Nikola Tesla: Imagination and the Man That Invented The 20th Century

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by Sean Patrick

Now that I have had the time to think over this book, I would like to say that I enjoyed it a little more than I thought I did when it came to the ending. I liked it very much but the title tricked me.

Nikola Tesla is a Serbian engineer who is the father of many things from modern electricity (with AC) and radio. He had a tough battle with Edison who wanted direct currents to monopolize the world but Tesla was so dedicated to his work and his desire to share both cheap and efficient electricity with the public. Nikola’s tragic and lonely death was incredibly wrong but in the end we are able to give Tesla all the credit he deserves.

There. I pretty much gave you the entire book within that little paragraph.

I have no idea what Sean Patrick was thinking tricking people to read this book. It was a mean trick and I honestly do not respect him for using Tesla to peddle his agenda about imagination and creativity.

The first 25% of the book has to deal with sports and quotes from random individuals from Mark Twain to…I can’t even remember it was so ridiculous. On my kindle, it wasn’t until I reached the 30% mark that Tesla was even mentioned, but not until later that we actually get his biography. The large portion of the book is Sean Patrick’s little argument that we should all embrace our imagination and work for 10,000 hours in order to be perfect for what we do.

The biography on Tesla’s life is so generic and general you can either go on Wikipedia or read some 6th grader’s biography on Tesla and they just copy-pasted some junk from a history site.

Actually, go on Wikipedia. You’d probably get a more in-depth biography that is written ten times better than what is in this book. What was the most frustrating with this book is that at the end of his short little book in which 40% at most is dedicated to Tesla’s life, is that the guy peddles his other books on imagination and being “a genius”. I wasn’t impressed.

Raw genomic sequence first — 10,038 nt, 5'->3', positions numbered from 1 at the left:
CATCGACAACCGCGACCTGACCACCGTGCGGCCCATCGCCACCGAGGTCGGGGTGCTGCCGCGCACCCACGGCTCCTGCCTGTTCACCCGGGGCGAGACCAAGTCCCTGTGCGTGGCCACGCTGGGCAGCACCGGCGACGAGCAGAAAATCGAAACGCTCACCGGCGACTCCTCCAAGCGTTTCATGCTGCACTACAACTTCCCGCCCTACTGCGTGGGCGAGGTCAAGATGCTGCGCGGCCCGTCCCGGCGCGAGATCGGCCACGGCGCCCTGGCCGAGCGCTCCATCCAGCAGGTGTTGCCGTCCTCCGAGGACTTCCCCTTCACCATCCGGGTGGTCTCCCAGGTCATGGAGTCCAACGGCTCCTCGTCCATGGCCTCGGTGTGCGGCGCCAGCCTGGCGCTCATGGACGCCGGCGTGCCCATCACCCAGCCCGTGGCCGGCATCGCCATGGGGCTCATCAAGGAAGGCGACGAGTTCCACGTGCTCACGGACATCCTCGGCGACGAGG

I believe Sean Patrick is a pretty decent guy. I never met him or read anything over than this but his desire to share his idea to readers at no cost is a nice gesture. He asks for suggestions for you to email him some suggestions and ideas. Hell, he even used the she pronoun when mentioning genius.

A genius answers those questions audaciously and lavishly. She dares to imagine everything and anything as possible, and carries our culture to worlds that never were. You can do the same.

Hell yeah! However, like most people who read this book, I felt like I was tricked into reading this book and that really did put me in a bad mood while reading. This isn’t a book about Tesla, more like some self-help (think of Patrick Swayze’s character from Donnie Darko) speech about how we should be all we can be. Maybe something that a young person can read to inspire them to go to college or pursue their dreams? Maybe I’m too jaded for this book.

Information about Tesla

For an amazing understanding of alternating current, see:

Does Tesla, Tesla coil, and alternating current sound familiar? Maybe because you have played the amazing game inFamous 2. 


The use of coils, Tesla missles, and ampifiers are very Tesla-esque as they covered a lot of Tesla’s more fantastic and dreamy ideas.



There was even an excellent Kickstarter project where you could back up a project of a deck of playing cards that focused on the Edison x Tesla War of Currents


More Links:

 Tesla Society website

How Stuff Works: Tesla’s Work

PBS: War of the Currents

Energy. Gov: AC vs DC

A Poster on the Tesla and Edison Current War

A Comic on why Tesla is the most amazing person who ever lived